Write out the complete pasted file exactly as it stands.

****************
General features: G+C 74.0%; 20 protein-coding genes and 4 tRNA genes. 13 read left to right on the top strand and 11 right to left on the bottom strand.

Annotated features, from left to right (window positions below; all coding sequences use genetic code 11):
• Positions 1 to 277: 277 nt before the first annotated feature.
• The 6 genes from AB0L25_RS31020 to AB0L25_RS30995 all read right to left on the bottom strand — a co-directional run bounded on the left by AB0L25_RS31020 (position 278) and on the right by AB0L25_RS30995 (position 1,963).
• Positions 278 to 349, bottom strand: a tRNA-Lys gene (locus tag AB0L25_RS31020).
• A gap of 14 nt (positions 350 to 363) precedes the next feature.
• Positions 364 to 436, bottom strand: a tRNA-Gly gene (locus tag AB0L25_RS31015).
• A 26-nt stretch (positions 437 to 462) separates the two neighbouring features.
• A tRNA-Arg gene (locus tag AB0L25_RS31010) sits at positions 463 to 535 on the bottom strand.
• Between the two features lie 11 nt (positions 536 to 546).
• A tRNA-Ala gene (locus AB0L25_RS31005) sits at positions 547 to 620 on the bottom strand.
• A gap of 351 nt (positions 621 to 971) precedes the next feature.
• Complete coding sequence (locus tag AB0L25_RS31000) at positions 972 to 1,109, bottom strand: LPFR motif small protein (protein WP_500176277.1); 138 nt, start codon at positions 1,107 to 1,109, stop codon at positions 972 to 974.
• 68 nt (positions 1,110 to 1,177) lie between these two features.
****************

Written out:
General features: G+C 74.0%; 20 protein-coding genes and 4 tRNA genes. 13 read left to right on the top strand and 11 right to left on the bottom strand.

Annotated features, from left to right (window positions below; all coding sequences use genetic code 11):
• Positions 1 to 277: 277 nt before the first annotated feature.
• The 6 genes from AB0L25_RS31020 to AB0L25_RS30995 all read right to left on the bottom strand — a co-directional run bounded on the left by AB0L25_RS31020 (position 278) and on the right by AB0L25_RS30995 (position 1,963).
• Positions 278 to 349, bottom strand: a tRNA-Lys gene (locus tag AB0L25_RS31020).
• A gap of 14 nt (positions 350 to 363) precedes the next feature.
• Positions 364 to 436, bottom strand: a tRNA-Gly gene (locus tag AB0L25_RS31015).
• A 26-nt stretch (positions 437 to 462) separates the two neighbouring features.
• A tRNA-Arg gene (locus tag AB0L25_RS31010) sits at positions 463 to 535 on the bottom strand.
• Between the two features lie 11 nt (positions 536 to 546).
• A tRNA-Ala gene (locus AB0L25_RS31005) sits at positions 547 to 620 on the bottom strand.
• A gap of 351 nt (positions 621 to 971) precedes the next feature.
• Complete coding sequence (locus tag AB0L25_RS31000) at positions 972 to 1,109, bottom strand: LPFR motif small protein (protein WP_500176277.1); 138 nt, start codon at positions 1,107 to 1,109, stop codon at positions 972 to 974.
• 68 nt (positions 1,110 to 1,177) lie between these two features.